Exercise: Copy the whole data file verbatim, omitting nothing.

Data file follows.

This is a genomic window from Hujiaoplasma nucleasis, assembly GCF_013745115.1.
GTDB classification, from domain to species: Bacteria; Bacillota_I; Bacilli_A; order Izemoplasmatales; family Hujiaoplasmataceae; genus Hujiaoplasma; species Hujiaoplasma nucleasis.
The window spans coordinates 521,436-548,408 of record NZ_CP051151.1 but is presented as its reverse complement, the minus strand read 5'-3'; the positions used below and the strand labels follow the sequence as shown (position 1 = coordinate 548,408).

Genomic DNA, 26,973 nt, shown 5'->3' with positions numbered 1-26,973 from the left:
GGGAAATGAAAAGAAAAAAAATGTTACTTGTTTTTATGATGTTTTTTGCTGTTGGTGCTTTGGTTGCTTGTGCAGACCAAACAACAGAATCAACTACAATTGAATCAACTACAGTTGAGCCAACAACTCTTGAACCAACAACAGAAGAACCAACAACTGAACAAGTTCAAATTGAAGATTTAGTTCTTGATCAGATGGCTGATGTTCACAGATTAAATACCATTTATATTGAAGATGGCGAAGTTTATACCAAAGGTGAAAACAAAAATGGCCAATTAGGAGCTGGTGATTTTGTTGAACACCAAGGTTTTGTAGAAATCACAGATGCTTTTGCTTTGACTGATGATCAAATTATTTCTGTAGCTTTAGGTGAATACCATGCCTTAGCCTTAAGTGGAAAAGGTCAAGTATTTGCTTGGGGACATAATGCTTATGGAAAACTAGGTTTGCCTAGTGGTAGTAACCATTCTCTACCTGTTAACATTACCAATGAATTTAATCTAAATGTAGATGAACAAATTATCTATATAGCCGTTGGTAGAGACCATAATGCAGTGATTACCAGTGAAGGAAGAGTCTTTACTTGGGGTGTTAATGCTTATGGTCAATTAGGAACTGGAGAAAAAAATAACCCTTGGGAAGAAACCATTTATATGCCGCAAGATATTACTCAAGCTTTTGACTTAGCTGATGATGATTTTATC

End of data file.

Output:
This is a genomic window from Hujiaoplasma nucleasis, assembly GCF_013745115.1.
GTDB classification, from domain to species: Bacteria; Bacillota_I; Bacilli_A; order Izemoplasmatales; family Hujiaoplasmataceae; genus Hujiaoplasma; species Hujiaoplasma nucleasis.
The window spans coordinates 521,436-548,408 of record NZ_CP051151.1 but is presented as its reverse complement, the minus strand read 5'-3'; the positions used below and the strand labels follow the sequence as shown (position 1 = coordinate 548,408).

Genomic DNA, 26,973 nt, shown 5'->3' with positions numbered 1-26,973 from the left:
GGGAAATGAAAAGAAAAAAAATGTTACTTGTTTTTATGATGTTTTTTGCTGTTGGTGCTTTGGTTGCTTGTGCAGACCAAACAACAGAATCAACTACAATTGAATCAACTACAGTTGAGCCAACAACTCTTGAACCAACAACAGAAGAACCAACAACTGAACAAGTTCAAATTGAAGATTTAGTTCTTGATCAGATGGCTGATGTTCACAGATTAAATACCATTTATATTGAAGATGGCGAAGTTTATACCAAAGGTGAAAACAAAAATGGCCAATTAGGAGCTGGTGATTTTGTTGAACACCAAGGTTTTGTAGAAATCACAGATGCTTTTGCTTTGACTGATGATCAAATTATTTCTGTAGCTTTAGGTGAATACCATGCCTTAGCCTTAAGTGGAAAAGGTCAAGTATTTGCTTGGGGACATAATGCTTATGGAAAACTAGGTTTGCCTAGTGGTAGTAACCATTCTCTACCTGTTAACATTACCAATGAATTTAATCTAAATGTAGATGAACAAATTATCTATATAGCCGTTGGTAGAGACCATAATGCAGTGATTACCAGTGAAGGAAGAGTCTTTACTTGGGGTGTTAATGCTTATGGTCAATTAGGAACTGGAGAAAAAAATAACCCTTGGGAAGAAACCATTTATATGCCGCAAGATATTACTCAAGCTTTTGACTTAGCTGATGATGATTTTATC